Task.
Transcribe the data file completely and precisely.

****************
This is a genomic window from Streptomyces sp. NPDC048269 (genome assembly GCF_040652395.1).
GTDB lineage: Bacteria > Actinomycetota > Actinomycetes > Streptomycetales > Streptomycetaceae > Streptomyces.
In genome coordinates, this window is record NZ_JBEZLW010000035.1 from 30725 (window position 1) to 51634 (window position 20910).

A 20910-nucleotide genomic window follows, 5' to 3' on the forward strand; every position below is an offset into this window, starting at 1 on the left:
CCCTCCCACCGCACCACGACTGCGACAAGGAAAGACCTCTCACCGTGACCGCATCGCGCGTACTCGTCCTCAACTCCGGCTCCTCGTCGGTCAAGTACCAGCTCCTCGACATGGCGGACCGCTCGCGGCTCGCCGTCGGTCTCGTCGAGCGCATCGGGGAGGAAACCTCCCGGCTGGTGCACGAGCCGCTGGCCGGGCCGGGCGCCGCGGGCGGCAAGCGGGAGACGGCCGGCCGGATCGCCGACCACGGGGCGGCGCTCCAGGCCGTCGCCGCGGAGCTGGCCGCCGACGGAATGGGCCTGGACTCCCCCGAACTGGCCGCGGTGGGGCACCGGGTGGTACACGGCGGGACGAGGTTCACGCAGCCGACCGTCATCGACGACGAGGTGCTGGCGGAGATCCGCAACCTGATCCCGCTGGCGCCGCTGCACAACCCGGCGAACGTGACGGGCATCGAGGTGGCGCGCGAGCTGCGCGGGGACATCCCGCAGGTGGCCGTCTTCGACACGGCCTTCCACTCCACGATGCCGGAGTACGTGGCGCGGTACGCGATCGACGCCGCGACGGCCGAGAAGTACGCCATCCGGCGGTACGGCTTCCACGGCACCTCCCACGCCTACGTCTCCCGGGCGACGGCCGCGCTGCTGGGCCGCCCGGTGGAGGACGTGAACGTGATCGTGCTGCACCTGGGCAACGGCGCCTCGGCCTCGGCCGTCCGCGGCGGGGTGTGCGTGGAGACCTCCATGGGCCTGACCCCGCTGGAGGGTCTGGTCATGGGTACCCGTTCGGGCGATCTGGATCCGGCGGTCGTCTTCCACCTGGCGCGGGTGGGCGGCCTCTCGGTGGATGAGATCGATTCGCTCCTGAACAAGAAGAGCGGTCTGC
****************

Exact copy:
This is a genomic window from Streptomyces sp. NPDC048269 (genome assembly GCF_040652395.1).
GTDB lineage: Bacteria > Actinomycetota > Actinomycetes > Streptomycetales > Streptomycetaceae > Streptomyces.
In genome coordinates, this window is record NZ_JBEZLW010000035.1 from 30725 (window position 1) to 51634 (window position 20910).

A 20910-nucleotide genomic window follows, 5' to 3' on the forward strand; every position below is an offset into this window, starting at 1 on the left:
CCCTCCCACCGCACCACGACTGCGACAAGGAAAGACCTCTCACCGTGACCGCATCGCGCGTACTCGTCCTCAACTCCGGCTCCTCGTCGGTCAAGTACCAGCTCCTCGACATGGCGGACCGCTCGCGGCTCGCCGTCGGTCTCGTCGAGCGCATCGGGGAGGAAACCTCCCGGCTGGTGCACGAGCCGCTGGCCGGGCCGGGCGCCGCGGGCGGCAAGCGGGAGACGGCCGGCCGGATCGCCGACCACGGGGCGGCGCTCCAGGCCGTCGCCGCGGAGCTGGCCGCCGACGGAATGGGCCTGGACTCCCCCGAACTGGCCGCGGTGGGGCACCGGGTGGTACACGGCGGGACGAGGTTCACGCAGCCGACCGTCATCGACGACGAGGTGCTGGCGGAGATCCGCAACCTGATCCCGCTGGCGCCGCTGCACAACCCGGCGAACGTGACGGGCATCGAGGTGGCGCGCGAGCTGCGCGGGGACATCCCGCAGGTGGCCGTCTTCGACACGGCCTTCCACTCCACGATGCCGGAGTACGTGGCGCGGTACGCGATCGACGCCGCGACGGCCGAGAAGTACGCCATCCGGCGGTACGGCTTCCACGGCACCTCCCACGCCTACGTCTCCCGGGCGACGGCCGCGCTGCTGGGCCGCCCGGTGGAGGACGTGAACGTGATCGTGCTGCACCTGGGCAACGGCGCCTCGGCCTCGGCCGTCCGCGGCGGGGTGTGCGTGGAGACCTCCATGGGCCTGACCCCGCTGGAGGGTCTGGTCATGGGTACCCGTTCGGGCGATCTGGATCCGGCGGTCGTCTTCCACCTGGCGCGGGTGGGCGGCCTCTCGGTGGATGAGATCGATTCGCTCCTGAACAAGAAGAGCGGTCTGC